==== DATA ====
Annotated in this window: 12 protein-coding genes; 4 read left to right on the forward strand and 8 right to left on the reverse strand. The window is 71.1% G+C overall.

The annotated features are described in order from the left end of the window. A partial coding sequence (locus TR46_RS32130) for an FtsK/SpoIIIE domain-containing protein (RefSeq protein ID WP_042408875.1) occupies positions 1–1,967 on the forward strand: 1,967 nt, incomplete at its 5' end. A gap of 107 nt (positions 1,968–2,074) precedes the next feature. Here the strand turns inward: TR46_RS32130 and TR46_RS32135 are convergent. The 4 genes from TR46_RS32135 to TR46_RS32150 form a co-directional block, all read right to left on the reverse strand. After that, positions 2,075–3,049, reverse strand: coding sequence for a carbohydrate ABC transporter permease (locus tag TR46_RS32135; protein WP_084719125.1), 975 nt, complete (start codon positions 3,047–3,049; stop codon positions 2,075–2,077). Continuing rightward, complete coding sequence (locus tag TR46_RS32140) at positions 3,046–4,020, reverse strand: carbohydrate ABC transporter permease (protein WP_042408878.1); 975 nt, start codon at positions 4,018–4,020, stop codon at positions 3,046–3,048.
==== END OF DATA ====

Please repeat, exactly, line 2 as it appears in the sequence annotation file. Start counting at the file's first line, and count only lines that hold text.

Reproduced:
The annotated features are described in order from the left end of the window. A partial coding sequence (locus TR46_RS32130) for an FtsK/SpoIIIE domain-containing protein (RefSeq protein ID WP_042408875.1) occupies positions 1–1,967 on the forward strand: 1,967 nt, incomplete at its 5' end. A gap of 107 nt (positions 1,968–2,074) precedes the next feature. Here the strand turns inward: TR46_RS32130 and TR46_RS32135 are convergent. The 4 genes from TR46_RS32135 to TR46_RS32150 form a co-directional block, all read right to left on the reverse strand. After that, positions 2,075–3,049, reverse strand: coding sequence for a carbohydrate ABC transporter permease (locus tag TR46_RS32135; protein WP_084719125.1), 975 nt, complete (start codon positions 3,047–3,049; stop codon positions 2,075–2,077). Continuing rightward, complete coding sequence (locus tag TR46_RS32140) at positions 3,046–4,020, reverse strand: carbohydrate ABC transporter permease (protein WP_042408878.1); 975 nt, start codon at positions 4,018–4,020, stop codon at positions 3,046–3,048.